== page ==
Publication date: Jul 10, 2023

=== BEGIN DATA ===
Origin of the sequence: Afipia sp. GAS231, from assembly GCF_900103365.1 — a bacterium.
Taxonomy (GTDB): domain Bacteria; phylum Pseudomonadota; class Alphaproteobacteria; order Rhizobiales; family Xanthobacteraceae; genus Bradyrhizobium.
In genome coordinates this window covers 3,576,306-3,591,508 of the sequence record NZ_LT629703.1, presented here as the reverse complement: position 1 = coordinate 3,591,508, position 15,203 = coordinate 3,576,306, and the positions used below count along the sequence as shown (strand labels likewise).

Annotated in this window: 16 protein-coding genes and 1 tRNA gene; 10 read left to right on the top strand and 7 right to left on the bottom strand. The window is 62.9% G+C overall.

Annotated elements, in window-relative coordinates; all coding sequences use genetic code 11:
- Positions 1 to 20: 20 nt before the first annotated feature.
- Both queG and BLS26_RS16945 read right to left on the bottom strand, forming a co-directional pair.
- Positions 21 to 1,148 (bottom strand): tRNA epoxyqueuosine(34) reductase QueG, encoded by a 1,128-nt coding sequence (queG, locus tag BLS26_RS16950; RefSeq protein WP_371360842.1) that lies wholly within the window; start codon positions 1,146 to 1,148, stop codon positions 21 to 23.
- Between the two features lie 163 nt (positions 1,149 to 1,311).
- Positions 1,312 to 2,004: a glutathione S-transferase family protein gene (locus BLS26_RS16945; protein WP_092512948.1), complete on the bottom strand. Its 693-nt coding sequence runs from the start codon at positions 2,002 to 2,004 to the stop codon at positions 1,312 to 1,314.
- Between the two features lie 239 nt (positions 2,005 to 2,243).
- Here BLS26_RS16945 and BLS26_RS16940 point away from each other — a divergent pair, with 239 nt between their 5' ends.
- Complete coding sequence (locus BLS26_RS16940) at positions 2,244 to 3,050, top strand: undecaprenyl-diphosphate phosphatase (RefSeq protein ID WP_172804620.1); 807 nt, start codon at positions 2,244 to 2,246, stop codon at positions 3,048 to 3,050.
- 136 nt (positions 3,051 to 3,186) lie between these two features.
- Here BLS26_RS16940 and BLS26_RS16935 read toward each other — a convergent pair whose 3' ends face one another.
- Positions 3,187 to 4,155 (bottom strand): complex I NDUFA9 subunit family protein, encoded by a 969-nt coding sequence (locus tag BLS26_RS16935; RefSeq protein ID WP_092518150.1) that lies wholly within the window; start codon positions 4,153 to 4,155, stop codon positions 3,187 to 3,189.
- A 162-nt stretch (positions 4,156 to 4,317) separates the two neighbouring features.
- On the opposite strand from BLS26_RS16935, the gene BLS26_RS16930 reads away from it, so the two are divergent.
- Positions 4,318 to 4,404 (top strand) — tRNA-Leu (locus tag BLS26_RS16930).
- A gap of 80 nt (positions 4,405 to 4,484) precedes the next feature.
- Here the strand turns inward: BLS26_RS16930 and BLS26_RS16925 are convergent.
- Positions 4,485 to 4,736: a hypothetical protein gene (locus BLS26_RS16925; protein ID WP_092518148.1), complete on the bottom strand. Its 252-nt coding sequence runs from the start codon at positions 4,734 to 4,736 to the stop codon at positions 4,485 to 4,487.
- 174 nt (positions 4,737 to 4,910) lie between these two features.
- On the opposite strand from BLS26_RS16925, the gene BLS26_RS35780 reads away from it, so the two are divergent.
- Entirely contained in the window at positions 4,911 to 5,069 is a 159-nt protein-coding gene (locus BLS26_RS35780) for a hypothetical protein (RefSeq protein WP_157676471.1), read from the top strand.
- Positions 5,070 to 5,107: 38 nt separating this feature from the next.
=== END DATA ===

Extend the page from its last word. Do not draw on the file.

Sessile forms of bacteria remain as an aggregation on biotic and abiotic surfaces, known as biofilm, that protects them from various environmental stress, like antibiotic and host immune response. The oral cavity is enriched with microbial biofilm, formed on dental surface, gingival plaques, and associated tissue. Several pathogenic viruses enter the oral cavity and form biofilms either on pre-existing biofilms or on cell surfaces. They achieved persistence and the ability to prompt dissemination in the biofilm. Dental biofilms of COVID-19 patients are found to harbor SARS-CoV-2 RNA and may act as a budding reservoir, which also promotes COVID-19 transmission. On the other hand, most of the prokaryotic viruses or bacteriophages essentially kill the host bacteria and thereby destroy the biofilm. Bacteria try to evade from phage attack by concealing in biofilm, whereas the eukaryotic virus often utilize bacterial biofilm to escape host’s immune response and to achieve an easy way of dissemination. The opposite action of viruses as an inducer and eradicator of biofilm has made the oral biofilm a unique ecosystem.